Despite how you feel show how happy you are to see her and hug her even if she is into one. Talk andfind out whats happening in her life and above all go to the school and find out if she can get more help with her school work as I think this is the root of it.

bigbuttons Fri 26-Apr-13 07:12:55

googleit you ignore the bad behaviour, not the child. Thats very harsh to imply that the op has brought this one herself by not giving her dd enough attention.

Sonnet Fri 26-Apr-13 09:27:18

Thank you all for your responses, all have given me food for thought.

An update: last night went well. After the normal whinge about why she had to do homework, couldn't be bothered etc she settled down and worked hard at her maths prep. I then helped her revise for a history test and I was so pleased at how well she focused. I would also like to add that we were both laughing and interacting positively while this was going on. We had a cuddle at bedtime too. DH played rounders outside with her and they had a cuddle too. A very calm and pleasant dd last night. Unfortunately DH thinks it is only a reaction to the previous night and will revert back soon. I am trying to be more positive and just concentrate on moving forward. I will hold last night in my head of how I want life to be like smile This morning also went well, up, breakfast and out. I share the school run so don't do Friday but as she left the house she was laughing with us and I got a big smile and thumbs up from the car.

She has not had her phone back yet.

Sonnet Fri 26-Apr-13 09:53:35

tobylerone I have asked him to bear with me and whilst last night he was supportive he still remains negative for anything to change other than the short term.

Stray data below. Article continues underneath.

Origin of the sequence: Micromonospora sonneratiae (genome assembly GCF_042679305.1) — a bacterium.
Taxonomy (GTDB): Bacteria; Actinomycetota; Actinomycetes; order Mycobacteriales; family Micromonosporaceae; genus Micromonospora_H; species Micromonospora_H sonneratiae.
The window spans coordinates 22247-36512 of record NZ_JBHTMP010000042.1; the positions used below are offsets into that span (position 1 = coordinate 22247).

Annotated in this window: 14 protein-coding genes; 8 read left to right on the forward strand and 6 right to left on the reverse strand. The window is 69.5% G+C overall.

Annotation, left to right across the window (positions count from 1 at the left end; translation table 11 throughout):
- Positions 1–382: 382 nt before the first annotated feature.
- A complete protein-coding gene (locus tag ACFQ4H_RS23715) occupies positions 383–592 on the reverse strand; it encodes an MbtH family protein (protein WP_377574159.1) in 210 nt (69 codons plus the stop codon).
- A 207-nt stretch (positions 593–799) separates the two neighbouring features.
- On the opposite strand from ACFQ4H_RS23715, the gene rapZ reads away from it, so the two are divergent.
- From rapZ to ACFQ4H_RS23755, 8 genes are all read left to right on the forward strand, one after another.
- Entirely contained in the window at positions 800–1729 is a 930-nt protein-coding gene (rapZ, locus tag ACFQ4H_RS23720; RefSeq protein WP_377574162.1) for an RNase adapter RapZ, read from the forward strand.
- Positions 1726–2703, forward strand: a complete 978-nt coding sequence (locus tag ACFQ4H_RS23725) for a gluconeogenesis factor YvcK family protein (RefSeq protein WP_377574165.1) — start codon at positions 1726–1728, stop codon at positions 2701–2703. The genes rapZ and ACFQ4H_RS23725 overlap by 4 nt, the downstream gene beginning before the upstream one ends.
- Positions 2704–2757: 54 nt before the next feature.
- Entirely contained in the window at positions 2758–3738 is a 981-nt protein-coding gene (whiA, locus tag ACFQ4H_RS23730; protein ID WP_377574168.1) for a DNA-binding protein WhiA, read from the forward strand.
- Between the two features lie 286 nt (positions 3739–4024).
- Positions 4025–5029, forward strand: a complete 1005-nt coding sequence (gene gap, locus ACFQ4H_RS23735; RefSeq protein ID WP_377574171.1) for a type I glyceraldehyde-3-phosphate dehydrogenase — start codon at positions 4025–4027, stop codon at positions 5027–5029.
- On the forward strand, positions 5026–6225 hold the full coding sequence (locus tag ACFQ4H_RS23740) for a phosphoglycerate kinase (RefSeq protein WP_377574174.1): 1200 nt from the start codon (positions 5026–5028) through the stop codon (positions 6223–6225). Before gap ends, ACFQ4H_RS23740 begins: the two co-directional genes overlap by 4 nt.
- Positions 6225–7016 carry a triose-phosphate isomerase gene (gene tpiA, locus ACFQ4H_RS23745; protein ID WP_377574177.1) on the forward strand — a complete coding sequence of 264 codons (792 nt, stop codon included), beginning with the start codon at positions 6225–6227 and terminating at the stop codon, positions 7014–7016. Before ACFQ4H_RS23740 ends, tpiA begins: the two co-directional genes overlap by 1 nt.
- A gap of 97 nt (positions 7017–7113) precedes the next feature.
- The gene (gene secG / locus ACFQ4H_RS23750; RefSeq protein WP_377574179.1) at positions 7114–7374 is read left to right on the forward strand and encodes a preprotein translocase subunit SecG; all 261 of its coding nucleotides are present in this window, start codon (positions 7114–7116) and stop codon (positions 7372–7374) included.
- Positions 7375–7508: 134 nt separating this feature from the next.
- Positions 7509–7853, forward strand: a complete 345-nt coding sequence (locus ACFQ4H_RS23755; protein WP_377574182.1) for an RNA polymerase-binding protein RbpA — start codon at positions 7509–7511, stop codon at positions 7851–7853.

bigbuttons I held that in my mind at the start of homework and again when I went in to wake her this morning grin
googleit it is interesting about saying she needs more of my time. She has always had a lot if one on one as that is when she responds best. Maybe I have given her the impression that family life revolves around her. I am not ignoring her, I am ignoring her behaviour. You are right when you say I have to get to the bottom of her unhappiness. Her learning issues have just been uncovered. She has gone from being a bright little girl, always in top groups to being unhappy, withdrawn and in bottom sets. Every school year she dropped down the ability scale. With this came a massive drop in self confidence and self esteem. I am possibly to blame for not tackling this sooner with the school. A year ago she was diagnosed with tracking issues with her eyes. She now has a pair of glasses with tinted lenses which make the world of difference to her reading speed. In February this year she was diagnosed as slightly dyslexic, a slow processing speed and a very poor working memory. I am in no doubt at all that this is the root cause if her behaviour.